We’ve got stories by:



The minefield skirted the fountain. If the careless crossed at the wrong angle, the chemistry and the genius behind the craft of the sodium incendiary would remove anything above two feet off the ground.

The giant salute would drive the engine that extinguished each candle in the troop.

In case anyone survived the blast, the entrenched squad would take them out with fifties.

The war started because two idiots disagreed about the demarcation between the two countries.

In reality it was a simple fence line that was at the basis of the war that killed thousands and maimed thousands more.


The case held the candle that was used to start the kindling in the boiler. The boiler produced the steam that drove the engine. As the operator steered the heavy device, he would salute the officers in the stand. He’d throw a pinch of sodium in the boiler.

The heavy machine would later evolve into a seagoing craft. The angle of the bow could slice through the seas, leaving a fountain of spray in its wake, and a veritable minefield of surf at the stern.

Surfers would cheer any time the craft put out to sea or circled the bay.

-Music: Crazy Glue by Josh Woodward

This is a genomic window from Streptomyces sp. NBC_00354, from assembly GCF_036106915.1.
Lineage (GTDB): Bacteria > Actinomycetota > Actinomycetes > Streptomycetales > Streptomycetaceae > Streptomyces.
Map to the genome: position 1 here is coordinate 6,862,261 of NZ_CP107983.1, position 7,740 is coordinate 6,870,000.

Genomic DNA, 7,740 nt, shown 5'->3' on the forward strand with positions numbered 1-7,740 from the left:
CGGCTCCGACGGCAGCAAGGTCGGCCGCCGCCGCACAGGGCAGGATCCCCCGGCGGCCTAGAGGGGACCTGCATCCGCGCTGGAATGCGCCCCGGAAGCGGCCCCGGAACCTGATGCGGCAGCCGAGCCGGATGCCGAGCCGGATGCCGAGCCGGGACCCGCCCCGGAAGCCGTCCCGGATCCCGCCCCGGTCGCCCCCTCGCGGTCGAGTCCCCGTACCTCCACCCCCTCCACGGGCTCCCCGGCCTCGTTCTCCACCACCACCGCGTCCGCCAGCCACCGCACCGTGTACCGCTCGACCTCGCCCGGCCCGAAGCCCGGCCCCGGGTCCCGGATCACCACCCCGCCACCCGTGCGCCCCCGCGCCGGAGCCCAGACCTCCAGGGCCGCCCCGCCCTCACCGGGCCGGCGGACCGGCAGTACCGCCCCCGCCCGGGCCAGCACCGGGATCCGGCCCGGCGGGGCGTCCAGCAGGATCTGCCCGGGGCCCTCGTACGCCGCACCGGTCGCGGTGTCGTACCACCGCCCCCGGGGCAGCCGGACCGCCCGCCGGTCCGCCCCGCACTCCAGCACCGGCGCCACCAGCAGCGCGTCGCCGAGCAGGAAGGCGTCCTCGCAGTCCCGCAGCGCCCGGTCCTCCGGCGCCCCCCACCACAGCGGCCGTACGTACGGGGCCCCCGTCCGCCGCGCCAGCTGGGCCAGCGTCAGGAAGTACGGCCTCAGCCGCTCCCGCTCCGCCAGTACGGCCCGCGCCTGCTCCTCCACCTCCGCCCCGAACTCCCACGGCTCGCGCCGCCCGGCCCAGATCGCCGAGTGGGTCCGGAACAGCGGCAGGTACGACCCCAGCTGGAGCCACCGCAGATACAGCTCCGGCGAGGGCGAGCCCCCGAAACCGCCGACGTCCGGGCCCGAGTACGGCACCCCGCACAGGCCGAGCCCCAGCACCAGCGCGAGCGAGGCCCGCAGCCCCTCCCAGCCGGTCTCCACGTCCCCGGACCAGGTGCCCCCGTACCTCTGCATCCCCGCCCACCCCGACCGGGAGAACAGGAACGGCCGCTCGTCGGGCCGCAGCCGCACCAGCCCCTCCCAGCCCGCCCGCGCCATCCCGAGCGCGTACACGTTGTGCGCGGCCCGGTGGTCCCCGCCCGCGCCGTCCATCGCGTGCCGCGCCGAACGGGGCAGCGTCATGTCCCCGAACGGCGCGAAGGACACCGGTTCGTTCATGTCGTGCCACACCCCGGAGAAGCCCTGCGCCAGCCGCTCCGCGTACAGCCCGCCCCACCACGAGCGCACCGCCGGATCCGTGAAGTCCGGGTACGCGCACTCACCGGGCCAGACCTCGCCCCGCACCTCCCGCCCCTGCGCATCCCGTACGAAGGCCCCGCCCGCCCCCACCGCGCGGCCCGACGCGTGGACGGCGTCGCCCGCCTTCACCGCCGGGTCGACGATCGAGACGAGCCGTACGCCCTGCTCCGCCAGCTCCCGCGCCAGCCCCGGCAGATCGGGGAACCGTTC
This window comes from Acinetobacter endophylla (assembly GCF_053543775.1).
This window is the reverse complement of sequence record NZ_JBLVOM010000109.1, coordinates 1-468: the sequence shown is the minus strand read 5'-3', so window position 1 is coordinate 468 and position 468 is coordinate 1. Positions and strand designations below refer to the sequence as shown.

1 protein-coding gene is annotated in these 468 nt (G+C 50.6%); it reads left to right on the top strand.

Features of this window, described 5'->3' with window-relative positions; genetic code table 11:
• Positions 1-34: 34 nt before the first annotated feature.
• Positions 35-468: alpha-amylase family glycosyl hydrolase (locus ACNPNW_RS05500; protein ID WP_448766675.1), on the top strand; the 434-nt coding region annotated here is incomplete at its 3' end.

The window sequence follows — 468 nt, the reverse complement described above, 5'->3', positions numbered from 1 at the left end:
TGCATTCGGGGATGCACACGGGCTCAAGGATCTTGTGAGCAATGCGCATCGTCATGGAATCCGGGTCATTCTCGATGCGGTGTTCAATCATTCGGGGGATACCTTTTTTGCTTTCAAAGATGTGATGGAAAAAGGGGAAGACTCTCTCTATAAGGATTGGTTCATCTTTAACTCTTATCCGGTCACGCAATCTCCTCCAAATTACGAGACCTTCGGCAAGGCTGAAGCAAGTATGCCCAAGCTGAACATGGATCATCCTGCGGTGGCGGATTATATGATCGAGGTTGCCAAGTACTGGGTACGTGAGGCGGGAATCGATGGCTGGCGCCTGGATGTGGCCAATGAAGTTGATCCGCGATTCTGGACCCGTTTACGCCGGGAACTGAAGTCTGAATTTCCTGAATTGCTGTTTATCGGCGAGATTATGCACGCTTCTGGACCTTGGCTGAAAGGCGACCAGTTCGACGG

The train left the station. It was empty. No passengers.
Halfway, the engine exploded. There was only one casualty.
No one knew that the train was packed with cases of secret files, the kind of files that would have been talked about for weeks.
The explosion was not reported in the media.
When John, the farmer, picked up a bunch of bits and pieces of paper off his land, a reporter showed up.
The reporter was told to get the hell off his property.
John packed it all in a box and burnt it.
He knew when to shut up.


Journey’s end?

After many days of trekking through this God-forsaken rainforest, half eaten by biting insects and fearful of the ever present threat of venomous snakes, scorpions and who knows what other terrors lurk in the shadows, we finally attained our goal.

Too late for Robinson, lost to the rapids and crocodiles; but it has been worth the cost, and we salute him for his sacrifice.

There before us: The Fountain of Youth.

The only problem – the map for our journey home had been lost with Robinson.

But at least we now have a lifetime in which to retrace our steps!


He was a most creative child. Built these Mindfield Fountains. Started out with strings of buried firecrackers, made his way up to rings of TNT. Finally with the help of the Turkish government he cover an area about the size of Rhode Island. It was pretty hard getting volunteers for the project, but the Turks were more than happy to help with that one. Good to the last Kurd. Last I heard of him he was working closely with a sleeper cell in South Africa. Or maybe it was Angola. Some call him gifted, I call him a fuck.